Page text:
Sometimes even the most refined systems have hiccups. Human error or complex software can cause situations in which you’re not sure your system is accurate or comprehensive. The personal finance equivalent to the “mind sweep” is what I call the “reality review.” Every personal finance system needs to have a way to quickly do a reality check to ensure the mass of spreadsheets and financial software actually match reality.
There have been many times when I simply haven’t trusted Quicken. Despite the slick syncing functionality, I just don’t always trust that what I see in Quicken will equal what is actually in my bank account. In minor instances, a simple trip to my bank’s website is all I need to confirm or deny my suspicions. The problem is that an updated Quicken account will show all transactions up to today, whereas my online account may lag a few days. In such instances, you can simply look at the date of the last transaction online and refer in Quicken to the entries for that date. The running balance in Quicken for that date should match your online balance.
Some cases require a more in-depth review. You may need to compare your savings account balance with a spreadsheet of how the funds are allocated. It’s hard to give a specific process for a “reality review” since situations and ways of managing finances vary so widely. But everyone should have a documented procedure they can go through to compare what’s really in your accounts to what your accounting systems say. You should be able to go through your “reality procedure” quickly, so keep it as simple as possible. You’re looking for the shortest most efficient way to achieve the desired result.
Perform a mind sweep on your finances
There’s actually an obvious second application of this principle and that is to do a mind sweep for finances. Brainstorm all of the possible financial issues you need to address and make sure you have plans to deal with them. Make sure you’ve allocated all your funds (did you miss that old savings account you never closed?). Do you need to review your investments or insurance? What are your long-term savings goals? What are your short-term savings goals (purchases, vacations). Do you have all your goals properly documented for regular review and adjustments?
You might want to have David Allen’s system in place before doing this so you can deal with all the open loops it creates.
GTD principle: Don’t keep open loops in mental RAM. Keep them in your system.
Mental RAM is like the memory in your computer. Just as the RAM in your computer can only hold a limited amount of information for short-term retrieval, so your mind can only hold so much in its sub-conscious before it overloads. Rather than keeping everything in mental RAM and being constantly distracted and overwhelmed, keep everything in your system. That way you can trust that you’re not missing anything. You can “load” only the project you’re working on into your conscious awareness.
Personal finance application: Don’t keep track of your spending in your mind. Use cash or a spending notebook
Don’t keep track of your spending in your mind. Not only is it next to impossible to keep track of all your purchases throughout the month, but if you have a spouse, you won’t have an accurate accounting anyway since he or she may have spent funds in that category as well. Instead, use cash or carry a spending notebook (or some other way to track your spending on paper).
The most common financial anxiety I hear about is that people are not sure if they have the money they are about to spend. Or they’re not sure if they have spent over their budget for that category. This uncertainty results in that pit-in-the-stomach feeling and is one of the leading disruptors of financial peace.
Credit cards don’t help you track real-time spending
Many people mistakenly think that spending with credit cards alone solves this problem because they can download their transactions at the end of the month. But having data after the fact does not help you control your spending in the moment. You need real-time data. In fact, credit cards can exacerbate the problem because you’re spending money that won’t actually be paid until next month. This time-shifting effect can muddy the question “do I really have the money to buy this?”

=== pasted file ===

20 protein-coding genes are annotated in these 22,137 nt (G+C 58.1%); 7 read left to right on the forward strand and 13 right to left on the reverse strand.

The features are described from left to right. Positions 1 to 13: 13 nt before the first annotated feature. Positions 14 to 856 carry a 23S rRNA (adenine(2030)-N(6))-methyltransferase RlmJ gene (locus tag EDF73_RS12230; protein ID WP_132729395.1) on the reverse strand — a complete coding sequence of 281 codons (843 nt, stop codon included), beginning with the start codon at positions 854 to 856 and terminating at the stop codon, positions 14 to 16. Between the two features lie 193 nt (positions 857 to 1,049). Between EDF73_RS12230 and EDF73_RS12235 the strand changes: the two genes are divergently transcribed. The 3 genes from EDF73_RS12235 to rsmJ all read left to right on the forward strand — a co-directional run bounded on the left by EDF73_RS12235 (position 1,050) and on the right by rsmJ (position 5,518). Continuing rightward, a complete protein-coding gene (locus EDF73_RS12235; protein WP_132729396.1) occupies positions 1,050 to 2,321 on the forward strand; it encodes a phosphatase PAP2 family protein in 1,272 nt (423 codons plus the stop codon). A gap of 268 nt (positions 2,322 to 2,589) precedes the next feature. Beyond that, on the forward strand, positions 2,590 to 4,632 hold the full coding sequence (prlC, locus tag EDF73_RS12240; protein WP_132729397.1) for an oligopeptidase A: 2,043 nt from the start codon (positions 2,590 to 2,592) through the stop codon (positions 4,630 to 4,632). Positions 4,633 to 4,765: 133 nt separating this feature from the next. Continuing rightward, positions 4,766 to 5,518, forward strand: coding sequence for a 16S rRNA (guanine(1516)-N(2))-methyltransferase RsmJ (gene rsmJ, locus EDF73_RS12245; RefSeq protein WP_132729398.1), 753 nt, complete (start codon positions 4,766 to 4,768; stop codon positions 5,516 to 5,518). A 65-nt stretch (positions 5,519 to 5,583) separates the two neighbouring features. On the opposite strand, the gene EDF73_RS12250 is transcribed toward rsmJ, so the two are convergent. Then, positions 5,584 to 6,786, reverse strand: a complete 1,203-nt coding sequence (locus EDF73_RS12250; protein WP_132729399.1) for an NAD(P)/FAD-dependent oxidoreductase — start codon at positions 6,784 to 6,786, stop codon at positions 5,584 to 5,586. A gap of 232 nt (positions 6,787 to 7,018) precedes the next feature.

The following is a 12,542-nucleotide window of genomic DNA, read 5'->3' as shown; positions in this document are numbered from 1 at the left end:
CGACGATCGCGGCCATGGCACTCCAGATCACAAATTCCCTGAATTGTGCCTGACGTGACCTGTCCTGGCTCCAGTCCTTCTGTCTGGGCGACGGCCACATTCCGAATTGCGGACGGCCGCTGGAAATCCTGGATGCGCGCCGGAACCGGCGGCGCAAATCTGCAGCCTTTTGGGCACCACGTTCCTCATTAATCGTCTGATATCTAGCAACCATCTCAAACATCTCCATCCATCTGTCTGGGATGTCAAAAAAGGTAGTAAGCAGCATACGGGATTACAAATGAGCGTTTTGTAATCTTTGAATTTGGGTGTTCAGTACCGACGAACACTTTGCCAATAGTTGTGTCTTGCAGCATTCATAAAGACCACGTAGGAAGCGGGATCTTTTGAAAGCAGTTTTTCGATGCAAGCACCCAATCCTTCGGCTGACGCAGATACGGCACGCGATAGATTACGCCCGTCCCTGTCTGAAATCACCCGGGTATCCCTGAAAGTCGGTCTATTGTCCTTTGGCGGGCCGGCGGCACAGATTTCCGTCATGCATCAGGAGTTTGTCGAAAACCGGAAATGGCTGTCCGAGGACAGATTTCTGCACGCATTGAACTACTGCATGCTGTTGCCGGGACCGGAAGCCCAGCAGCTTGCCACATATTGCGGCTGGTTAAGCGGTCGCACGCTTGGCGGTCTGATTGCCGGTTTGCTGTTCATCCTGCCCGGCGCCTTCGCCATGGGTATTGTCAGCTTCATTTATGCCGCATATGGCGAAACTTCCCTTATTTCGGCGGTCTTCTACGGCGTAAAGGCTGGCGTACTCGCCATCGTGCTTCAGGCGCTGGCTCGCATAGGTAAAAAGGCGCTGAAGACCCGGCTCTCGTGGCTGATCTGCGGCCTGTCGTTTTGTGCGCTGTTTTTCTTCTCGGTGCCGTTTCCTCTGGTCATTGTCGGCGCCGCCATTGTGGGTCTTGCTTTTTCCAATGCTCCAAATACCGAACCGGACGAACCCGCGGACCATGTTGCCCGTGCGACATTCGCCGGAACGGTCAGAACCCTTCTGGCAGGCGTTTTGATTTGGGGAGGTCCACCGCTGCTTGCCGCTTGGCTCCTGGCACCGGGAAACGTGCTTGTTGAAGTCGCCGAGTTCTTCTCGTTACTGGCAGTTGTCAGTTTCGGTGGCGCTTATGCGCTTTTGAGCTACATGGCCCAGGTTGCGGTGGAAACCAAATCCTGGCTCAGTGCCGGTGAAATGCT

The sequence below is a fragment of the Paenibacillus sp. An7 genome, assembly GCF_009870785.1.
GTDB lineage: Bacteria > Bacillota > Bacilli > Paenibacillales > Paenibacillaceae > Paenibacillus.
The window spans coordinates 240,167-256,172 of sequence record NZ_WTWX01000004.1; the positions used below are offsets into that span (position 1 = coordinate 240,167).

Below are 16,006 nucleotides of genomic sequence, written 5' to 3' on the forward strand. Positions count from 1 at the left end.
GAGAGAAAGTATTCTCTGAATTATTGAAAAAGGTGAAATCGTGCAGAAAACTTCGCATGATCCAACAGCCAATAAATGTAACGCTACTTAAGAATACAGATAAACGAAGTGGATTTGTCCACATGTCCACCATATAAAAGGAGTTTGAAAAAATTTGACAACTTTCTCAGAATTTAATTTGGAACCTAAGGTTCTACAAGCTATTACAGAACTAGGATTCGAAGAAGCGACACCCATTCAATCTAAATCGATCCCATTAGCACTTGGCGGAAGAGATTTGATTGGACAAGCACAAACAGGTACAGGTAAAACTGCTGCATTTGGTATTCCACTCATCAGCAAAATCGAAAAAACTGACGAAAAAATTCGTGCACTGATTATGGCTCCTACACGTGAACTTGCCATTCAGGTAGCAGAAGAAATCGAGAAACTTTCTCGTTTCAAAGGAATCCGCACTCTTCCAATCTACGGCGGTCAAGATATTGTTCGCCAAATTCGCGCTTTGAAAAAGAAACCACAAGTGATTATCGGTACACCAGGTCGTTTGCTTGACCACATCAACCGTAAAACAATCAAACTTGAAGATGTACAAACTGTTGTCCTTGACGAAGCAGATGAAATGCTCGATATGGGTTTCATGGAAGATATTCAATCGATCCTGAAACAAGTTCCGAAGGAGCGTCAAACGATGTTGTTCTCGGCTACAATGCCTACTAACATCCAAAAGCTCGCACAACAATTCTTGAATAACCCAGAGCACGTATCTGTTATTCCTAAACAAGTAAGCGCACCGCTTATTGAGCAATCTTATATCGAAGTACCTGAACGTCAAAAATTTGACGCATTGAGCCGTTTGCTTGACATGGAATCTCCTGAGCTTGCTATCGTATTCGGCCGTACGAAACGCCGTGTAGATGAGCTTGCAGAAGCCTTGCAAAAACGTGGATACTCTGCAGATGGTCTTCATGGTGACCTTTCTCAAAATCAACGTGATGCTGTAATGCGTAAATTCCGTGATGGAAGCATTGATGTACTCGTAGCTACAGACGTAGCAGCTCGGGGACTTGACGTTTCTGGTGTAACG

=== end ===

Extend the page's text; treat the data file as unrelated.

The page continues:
Use cash in your budget to track spending where needed
My preferred method for tracking day-to-day spending in problem categories is cash. It has an advanced instant feedback mechanism that is always accurate, requires no batteries, and I don’t even have to carry a pen. I never think twice about if I have the money or not because I always know. I never worry about spending outside my budget.
Use a spending notebook for debit card, credit card, or check spending
A spending notebook is slightly less convenient since you have to take the time to record your transactions but is equally effective. Just make sure that you and your spouse decide how much you each can spend in the same category so you don’t go over. If you insist on using a credit card, you can also track those expenses with a spending notebook.
GTD principle: The weekly review
One of the most important parts of David Allen’s system is the weekly review in which you review your whole system. Empty your inbox, review your lists, review your open loops, update your projects. This process is critical in keeping your system up to date and in helping you trust its accuracy.
Personal finance principle: Regular budget meetings
Reviewing your finances on a regular basis is crucial to maintaining your system. The typical review period is monthly, but if you’re just starting to budget or are in a tight financial situation, you may want to review your finances daily or weekly. Your periodic review should include:
- entering receipts into financial software
- reconciling your financial software with your paper statements
- reconciling last month’s budget
- creating next month’s budget
- determining how much cash to withdraw for the period (if you use cash)
- ensuring all automatic payments were made as planned
- ensuring all automatic payments for the next period are set up properly
- reviewing your short-term savings goals
About once a quarter you should also:
- review your long-term savings goals
- update your net worth statement to see your overall financial progress
- plan for upcoming vacations or major purchases
Becuase finances are so in flux, it’s impossible to maintain a working, accurate financial system without a regular review. Schedule a time every month to sit down and review your finances.
GTD principles for personal finances part 2
Ready for more? Check out GTD principles for personal finances part 2.